Recognising diabetes, a key moment in patient intervention

Diabetes, or diabetes mellitus, is a chronic condition caused by an individual’s inability to produce his or her daily requirement of insulin, a hormone from the pancreas that regulates the level of sugar (glucose, which is a kind of fuel for the body) in the blood. This leads to hyperglycaemia with serious health consequences

Diabetes is diagnosed when blood glucose levels, measured after fasting for at least 8 hours, are higher than 126 mg.

Types of diabetes

There are basically two types of diabetes:

  • Type I, which mainly occurs in childhood and adolescence and is characterised by the fact that the cells in the pancreas that produce insulin are destroyed by the immune system;
  • type II, which is much more widespread and common, in which the insulin produced is not sufficient for the body’s needs.

Gestational diabetes

There is also a special situation called gestational diabetes.

During pregnancy, some women may experience an increase in blood glucose levels, which usually return to normal after delivery.

The symptoms

Diabetes is a disease that can remain symptom-free for years, so particular attention should be paid to its clinical manifestations.

The main symptoms, which are more pronounced in type I, however, are

  • the need to urinate very often (polyuria);
  • the need to drink many litres of water a day (polydipsia);
  • unexplained weight loss;
  • feeling of great fatigue;
  • itching and frequent infections (especially of the genito-urinary system);
  • blurred vision.

Causes of diabetes

The causes of diabetes vary depending on the type:

  • Type I diabetes is an autoimmune disease; in this case, the immune system destroys the pancreatic cells responsible for insulin production, for reasons that are not yet fully understood;
  • type II diabetes is often associated with factors such as obesity and/or advanced age and is determined by two abnormalities that may also be concomitant:
  • insulin resistance, i.e. a resistance of the cells to the action of insulin;
  • reduced insulin production by the pancreatic cells.

Risks of diabetes

Undiagnosed diabetes can cause serious damage to various organs.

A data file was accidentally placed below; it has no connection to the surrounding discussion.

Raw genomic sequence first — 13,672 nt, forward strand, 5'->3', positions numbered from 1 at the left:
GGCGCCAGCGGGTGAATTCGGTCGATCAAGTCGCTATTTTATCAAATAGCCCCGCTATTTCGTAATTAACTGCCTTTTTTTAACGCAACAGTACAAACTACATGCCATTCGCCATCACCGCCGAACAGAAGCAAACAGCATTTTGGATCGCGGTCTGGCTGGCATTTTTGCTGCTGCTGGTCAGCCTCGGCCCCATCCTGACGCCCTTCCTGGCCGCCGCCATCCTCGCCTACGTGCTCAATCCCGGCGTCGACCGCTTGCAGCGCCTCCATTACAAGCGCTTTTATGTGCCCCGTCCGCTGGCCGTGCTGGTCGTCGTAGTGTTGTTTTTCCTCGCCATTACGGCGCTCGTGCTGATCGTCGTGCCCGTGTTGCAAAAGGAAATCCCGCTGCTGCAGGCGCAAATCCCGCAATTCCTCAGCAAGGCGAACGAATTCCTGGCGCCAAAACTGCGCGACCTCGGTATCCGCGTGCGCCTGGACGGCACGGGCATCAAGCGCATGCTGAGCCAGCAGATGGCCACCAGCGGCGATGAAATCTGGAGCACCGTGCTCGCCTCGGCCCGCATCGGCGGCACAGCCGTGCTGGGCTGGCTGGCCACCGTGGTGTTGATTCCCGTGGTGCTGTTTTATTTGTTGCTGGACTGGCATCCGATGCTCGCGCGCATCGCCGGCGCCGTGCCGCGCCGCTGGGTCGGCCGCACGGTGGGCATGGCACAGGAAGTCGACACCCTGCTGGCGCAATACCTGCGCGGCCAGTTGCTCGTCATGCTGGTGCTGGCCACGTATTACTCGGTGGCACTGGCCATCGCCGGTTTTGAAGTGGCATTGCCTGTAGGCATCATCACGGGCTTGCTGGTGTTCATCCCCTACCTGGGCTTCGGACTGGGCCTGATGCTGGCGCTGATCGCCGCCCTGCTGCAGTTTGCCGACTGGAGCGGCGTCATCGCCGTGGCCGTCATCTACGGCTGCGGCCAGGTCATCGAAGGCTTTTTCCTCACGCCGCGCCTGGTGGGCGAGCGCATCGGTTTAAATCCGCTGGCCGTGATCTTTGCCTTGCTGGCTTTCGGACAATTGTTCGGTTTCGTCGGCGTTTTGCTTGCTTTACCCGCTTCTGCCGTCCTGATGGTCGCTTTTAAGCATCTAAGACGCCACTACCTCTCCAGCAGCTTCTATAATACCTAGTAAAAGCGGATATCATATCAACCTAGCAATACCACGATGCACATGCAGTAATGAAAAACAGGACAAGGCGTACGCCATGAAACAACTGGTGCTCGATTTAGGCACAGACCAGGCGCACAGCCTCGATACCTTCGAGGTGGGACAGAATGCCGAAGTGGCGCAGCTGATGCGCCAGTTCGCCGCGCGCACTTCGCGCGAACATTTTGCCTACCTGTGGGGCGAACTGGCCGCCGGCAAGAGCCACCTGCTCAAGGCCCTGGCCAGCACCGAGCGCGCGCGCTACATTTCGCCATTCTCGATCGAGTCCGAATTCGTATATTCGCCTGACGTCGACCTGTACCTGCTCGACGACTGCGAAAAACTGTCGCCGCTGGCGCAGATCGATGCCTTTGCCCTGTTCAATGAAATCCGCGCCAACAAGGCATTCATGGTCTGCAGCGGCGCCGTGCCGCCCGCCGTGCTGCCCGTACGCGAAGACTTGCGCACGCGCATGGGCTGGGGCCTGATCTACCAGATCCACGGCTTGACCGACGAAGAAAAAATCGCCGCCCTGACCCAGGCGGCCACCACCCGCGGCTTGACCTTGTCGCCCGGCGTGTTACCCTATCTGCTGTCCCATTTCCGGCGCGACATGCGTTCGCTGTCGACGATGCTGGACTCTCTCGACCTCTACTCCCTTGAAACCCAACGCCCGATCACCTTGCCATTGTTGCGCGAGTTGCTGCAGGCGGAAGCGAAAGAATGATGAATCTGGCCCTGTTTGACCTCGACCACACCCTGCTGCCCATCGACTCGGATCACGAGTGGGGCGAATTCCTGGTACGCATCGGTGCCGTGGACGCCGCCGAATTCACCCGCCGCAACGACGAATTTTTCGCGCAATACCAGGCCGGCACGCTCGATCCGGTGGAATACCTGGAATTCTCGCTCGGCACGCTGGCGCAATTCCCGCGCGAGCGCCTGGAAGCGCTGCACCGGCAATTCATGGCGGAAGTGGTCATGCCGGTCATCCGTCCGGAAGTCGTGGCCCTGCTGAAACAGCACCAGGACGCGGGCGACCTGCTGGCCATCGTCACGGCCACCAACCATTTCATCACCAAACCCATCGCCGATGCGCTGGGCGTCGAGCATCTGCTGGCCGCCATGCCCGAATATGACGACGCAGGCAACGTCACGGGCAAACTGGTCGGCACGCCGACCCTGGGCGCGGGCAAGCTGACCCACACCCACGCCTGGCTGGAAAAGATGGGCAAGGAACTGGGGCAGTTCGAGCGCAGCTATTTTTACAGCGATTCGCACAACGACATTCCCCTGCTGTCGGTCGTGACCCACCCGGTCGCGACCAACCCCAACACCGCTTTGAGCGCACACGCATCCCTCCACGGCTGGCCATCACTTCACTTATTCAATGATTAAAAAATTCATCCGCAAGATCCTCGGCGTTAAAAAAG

Other problems include

  • kidney deterioration and failure (diabetic nephropathy);
  • damage to the eye and retina (diabetic retinopathy) with the risk of blindness;
  • dysfunction of the nervous system and peripheral nerves (diabetic neuropathy).

For this reason, in addition to early diagnosis, it is essential for sufferers to have regular medical check-ups to assess the function of the kidneys, cardiovascular system, eyes and nervous system in particular, as well as specialist visits to adjust the therapy.


The disease can be treated with personalised diets and targeted therapies: the patient can easily return to a normal lifestyle, which is certainly healthier than the one he or she was used to, perhaps by taking more physical activity and choosing a better quality and quantity of food to eat.

It is very important, then, that the patient finds within himself, with the help of the medical specialist, the energy and determination necessary to deal with the problem.

How to prevent diabetes

In a situation of risk, e.g. pre-diabetes, when, that is, the levels of glucose in the blood are slightly higher than normal values, the prevention of the development of the disease is possible through:

  • correct diet
  • physical activity;
  • periodic blood glucose checks through a simple blood tests

Read Also:

Implantable Robots And Magnetic Capsules: The New Frontier Of Insulin Infusion In Diabetics

Gestational Diabetes, What It Is And How To Deal With It



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